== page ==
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8 Tips for Introducing Sippy Cups

Apr. 21, 2022

Dental-care Sippy Cup


As your child heads into toddlerhood, he needs to transition into using a sippy cup or straw cup, whether he's been breastfed or bottle-fed. The primary reason for introducing sippy cups is to prevent tooth decay.

The American Dental Association (ADA) recommends straw or sippy cup training by your child's first birthday, but this doesn't mean you have to stop giving your toddler breastmilk! Transition the breastmilk from bottle, if you have been using one, to a cup.

So, sippy cup introduction sounds pretty simple, right? But what about when it's time to make the full switch? We're not going to lie - this transition can be tricky. But with the right steps in place, your baby will be off the bottle and scattering sippy cups around your house in no time.


Here are 8 tips to help with introducing sippy cups:


1. Start as early as possible. While most people don't think about it, you can introduce a straw cup or sippy cup as early as six months of age (or even earlier if you and baby will be apart for a feeding and baby is not interested in the bottle). However, most parents introduce a sippy cup or straw around 12 months of age. Don't stress if baby doesn't take to the cup immediately – it may take a while before they accept this foreign object into their routine.


2. Let them play with it. You might want to restrict sippy cup training to when they're in their high chair or feeding booster seat but keep introducing the sippy cup during mealtimes so they can get familiar with it.


3. Try different liquids. You can give them expressed breastmilk and water if older than 6 months (or juice and whole milk if they're over 12 months). If you choose to offer juice, water it down to manage the amount of sugar you are giving baby.

LEARN MORE: Sippy Cups And Your Child's Oral Health


4. Change up the bedtime bottle routine. Some babies use bottles as security objects during their bedtime routine (like drinking their bottle as you read to them in the glider in their room). Modify the routine by giving them their straw cup, but make sure to add brushing their teeth to the routine too. Drinks like milk contain sugar, which can cause tooth decay. You can brush their teeth to prevent that. Bring your baby's toothbrush and toothpaste (fluoride-free, since fluoride is harmful to swallow) in the room with you, and brush their teeth gently before you put them in the crib.


5. Don't give your child a bottle to keep in his crib during the night. If your child wakes up and wants a drink, give him a drink in a sippy cup instead. Then wipe his teeth to keep them clean before putting him back in the crib.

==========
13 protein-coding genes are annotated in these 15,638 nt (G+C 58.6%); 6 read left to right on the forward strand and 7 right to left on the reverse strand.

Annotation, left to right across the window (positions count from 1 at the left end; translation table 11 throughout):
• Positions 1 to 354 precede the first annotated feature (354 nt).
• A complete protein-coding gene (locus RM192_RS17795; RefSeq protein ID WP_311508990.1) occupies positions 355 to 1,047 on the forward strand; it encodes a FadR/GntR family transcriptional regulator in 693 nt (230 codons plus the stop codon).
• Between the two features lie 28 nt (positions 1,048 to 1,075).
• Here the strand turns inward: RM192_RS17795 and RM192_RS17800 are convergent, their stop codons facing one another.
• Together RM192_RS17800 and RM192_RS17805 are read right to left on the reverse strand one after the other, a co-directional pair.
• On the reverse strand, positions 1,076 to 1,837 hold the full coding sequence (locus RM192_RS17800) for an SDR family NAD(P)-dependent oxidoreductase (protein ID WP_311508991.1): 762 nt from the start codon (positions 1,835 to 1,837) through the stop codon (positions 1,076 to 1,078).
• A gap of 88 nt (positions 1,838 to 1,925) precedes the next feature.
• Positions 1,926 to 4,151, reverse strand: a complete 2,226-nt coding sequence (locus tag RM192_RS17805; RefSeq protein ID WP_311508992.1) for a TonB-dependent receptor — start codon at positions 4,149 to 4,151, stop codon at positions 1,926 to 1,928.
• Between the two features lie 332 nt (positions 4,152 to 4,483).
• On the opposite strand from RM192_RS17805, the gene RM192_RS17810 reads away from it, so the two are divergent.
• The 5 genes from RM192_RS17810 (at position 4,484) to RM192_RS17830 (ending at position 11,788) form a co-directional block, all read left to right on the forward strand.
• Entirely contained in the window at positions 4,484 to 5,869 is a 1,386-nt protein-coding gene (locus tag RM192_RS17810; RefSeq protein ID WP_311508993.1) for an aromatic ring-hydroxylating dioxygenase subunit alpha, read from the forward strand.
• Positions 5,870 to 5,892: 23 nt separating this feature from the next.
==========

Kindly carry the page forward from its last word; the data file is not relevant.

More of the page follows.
6. Start with an empty cup. Though you'll want to wait until about 6 months (or whenever you choose to start solids with your baby) to give your baby a sippy cup with liquid in it, there's no reason you can't let your baby start handling an empty one sooner. In his eyes it's another toy to play with, and it will be a familiar object later on when it shows up at mealtime.


7. Offer it to your baby with no expectations. Offering your baby a sippy cup for the first time does not mean they will begin drinking perfectly from the cup right away. It will likely get thrown on the floor, gnawed on, and a few drops of liquid may actually end up in her mouth. You can certainly show your baby how to use the cup, but there's no need to fret if they're not yet using it quite right.


8. Choose an age-appropriate sippy cup. There's really no right or wrong answer when it comes to choosing a sippy cup for your baby. However, there are certainly ones that are easier to handle than others for the youngest crowd.

Dental-care Sippy Cup

HE OR SHE considered tooth order closely when developing the Dental-Care Sippy Cup, designing a unique straw, with a “small wing” to help baby uniformly distribute the applied force while they are sucking. This novel approach helps to reduce the pressure on each tooth and the jaw, so that baby's teeth can grow in a healthy way.

And the 360°weighted straw follows the liquid, allowing the baby to latch and feed in any comfortable position. The unique weighted straw allows for doctor recommended upright feeding, helping to reduce reflux. 3D-fixed position handle is easy to grip.

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